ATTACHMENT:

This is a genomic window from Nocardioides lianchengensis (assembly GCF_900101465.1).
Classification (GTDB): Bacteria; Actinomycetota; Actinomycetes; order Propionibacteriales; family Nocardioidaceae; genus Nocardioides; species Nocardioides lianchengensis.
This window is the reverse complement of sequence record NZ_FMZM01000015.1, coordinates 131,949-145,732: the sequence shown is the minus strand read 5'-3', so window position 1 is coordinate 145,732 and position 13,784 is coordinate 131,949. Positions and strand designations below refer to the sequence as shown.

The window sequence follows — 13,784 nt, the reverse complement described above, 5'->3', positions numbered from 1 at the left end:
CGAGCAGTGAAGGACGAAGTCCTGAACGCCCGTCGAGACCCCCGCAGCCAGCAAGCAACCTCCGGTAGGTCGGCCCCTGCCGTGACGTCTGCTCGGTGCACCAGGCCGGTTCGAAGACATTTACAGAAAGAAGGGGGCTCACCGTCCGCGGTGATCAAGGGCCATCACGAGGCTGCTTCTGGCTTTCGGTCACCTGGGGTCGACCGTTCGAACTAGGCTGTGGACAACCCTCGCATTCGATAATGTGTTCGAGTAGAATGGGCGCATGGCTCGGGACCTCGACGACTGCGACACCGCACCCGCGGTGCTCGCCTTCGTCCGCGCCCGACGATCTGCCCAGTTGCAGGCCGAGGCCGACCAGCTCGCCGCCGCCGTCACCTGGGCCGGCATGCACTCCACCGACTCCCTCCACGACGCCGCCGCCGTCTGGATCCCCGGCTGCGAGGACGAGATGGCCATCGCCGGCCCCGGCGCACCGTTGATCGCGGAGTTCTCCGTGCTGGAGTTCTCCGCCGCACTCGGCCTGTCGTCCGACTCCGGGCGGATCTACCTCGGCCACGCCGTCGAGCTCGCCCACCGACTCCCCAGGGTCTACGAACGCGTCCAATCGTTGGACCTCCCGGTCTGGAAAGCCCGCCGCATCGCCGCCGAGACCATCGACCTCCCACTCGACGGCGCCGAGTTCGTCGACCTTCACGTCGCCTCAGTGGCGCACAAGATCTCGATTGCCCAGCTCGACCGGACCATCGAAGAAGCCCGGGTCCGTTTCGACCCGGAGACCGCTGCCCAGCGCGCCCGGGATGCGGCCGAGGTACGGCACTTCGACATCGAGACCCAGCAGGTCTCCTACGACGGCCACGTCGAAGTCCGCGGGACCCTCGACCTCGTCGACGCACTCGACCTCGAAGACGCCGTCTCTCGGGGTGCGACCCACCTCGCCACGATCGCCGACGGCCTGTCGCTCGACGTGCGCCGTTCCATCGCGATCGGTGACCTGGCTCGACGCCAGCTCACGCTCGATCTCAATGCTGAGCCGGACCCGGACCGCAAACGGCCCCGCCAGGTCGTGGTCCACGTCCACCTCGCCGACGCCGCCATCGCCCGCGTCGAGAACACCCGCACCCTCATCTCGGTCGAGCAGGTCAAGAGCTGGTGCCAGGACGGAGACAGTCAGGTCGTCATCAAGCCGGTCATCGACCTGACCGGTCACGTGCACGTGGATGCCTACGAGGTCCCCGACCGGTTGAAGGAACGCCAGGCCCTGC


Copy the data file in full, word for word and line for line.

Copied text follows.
This is a genomic window from Nocardioides lianchengensis (assembly GCF_900101465.1).
Classification (GTDB): Bacteria; Actinomycetota; Actinomycetes; order Propionibacteriales; family Nocardioidaceae; genus Nocardioides; species Nocardioides lianchengensis.
This window is the reverse complement of sequence record NZ_FMZM01000015.1, coordinates 131,949-145,732: the sequence shown is the minus strand read 5'-3', so window position 1 is coordinate 145,732 and position 13,784 is coordinate 131,949. Positions and strand designations below refer to the sequence as shown.

The window sequence follows — 13,784 nt, the reverse complement described above, 5'->3', positions numbered from 1 at the left end:
CGAGCAGTGAAGGACGAAGTCCTGAACGCCCGTCGAGACCCCCGCAGCCAGCAAGCAACCTCCGGTAGGTCGGCCCCTGCCGTGACGTCTGCTCGGTGCACCAGGCCGGTTCGAAGACATTTACAGAAAGAAGGGGGCTCACCGTCCGCGGTGATCAAGGGCCATCACGAGGCTGCTTCTGGCTTTCGGTCACCTGGGGTCGACCGTTCGAACTAGGCTGTGGACAACCCTCGCATTCGATAATGTGTTCGAGTAGAATGGGCGCATGGCTCGGGACCTCGACGACTGCGACACCGCACCCGCGGTGCTCGCCTTCGTCCGCGCCCGACGATCTGCCCAGTTGCAGGCCGAGGCCGACCAGCTCGCCGCCGCCGTCACCTGGGCCGGCATGCACTCCACCGACTCCCTCCACGACGCCGCCGCCGTCTGGATCCCCGGCTGCGAGGACGAGATGGCCATCGCCGGCCCCGGCGCACCGTTGATCGCGGAGTTCTCCGTGCTGGAGTTCTCCGCCGCACTCGGCCTGTCGTCCGACTCCGGGCGGATCTACCTCGGCCACGCCGTCGAGCTCGCCCACCGACTCCCCAGGGTCTACGAACGCGTCCAATCGTTGGACCTCCCGGTCTGGAAAGCCCGCCGCATCGCCGCCGAGACCATCGACCTCCCACTCGACGGCGCCGAGTTCGTCGACCTTCACGTCGCCTCAGTGGCGCACAAGATCTCGATTGCCCAGCTCGACCGGACCATCGAAGAAGCCCGGGTCCGTTTCGACCCGGAGACCGCTGCCCAGCGCGCCCGGGATGCGGCCGAGGTACGGCACTTCGACATCGAGACCCAGCAGGTCTCCTACGACGGCCACGTCGAAGTCCGCGGGACCCTCGACCTCGTCGACGCACTCGACCTCGAAGACGCCGTCTCTCGGGGTGCGACCCACCTCGCCACGATCGCCGACGGCCTGTCGCTCGACGTGCGCCGTTCCATCGCGATCGGTGACCTGGCTCGACGCCAGCTCACGCTCGATCTCAATGCTGAGCCGGACCCGGACCGCAAACGGCCCCGCCAGGTCGTGGTCCACGTCCACCTCGCCGACGCCGCCATCGCCCGCGTCGAGAACACCCGCACCCTCATCTCGGTCGAGCAGGTCAAGAGCTGGTGCCAGGACGGAGACAGTCAGGTCGTCATCAAGCCGGTCATCGACCTGACCGGTCACGTGCACGTGGATGCCTACGAGGTCCCCGACCGGTTGAAGGAACGCCAGGCCCTGC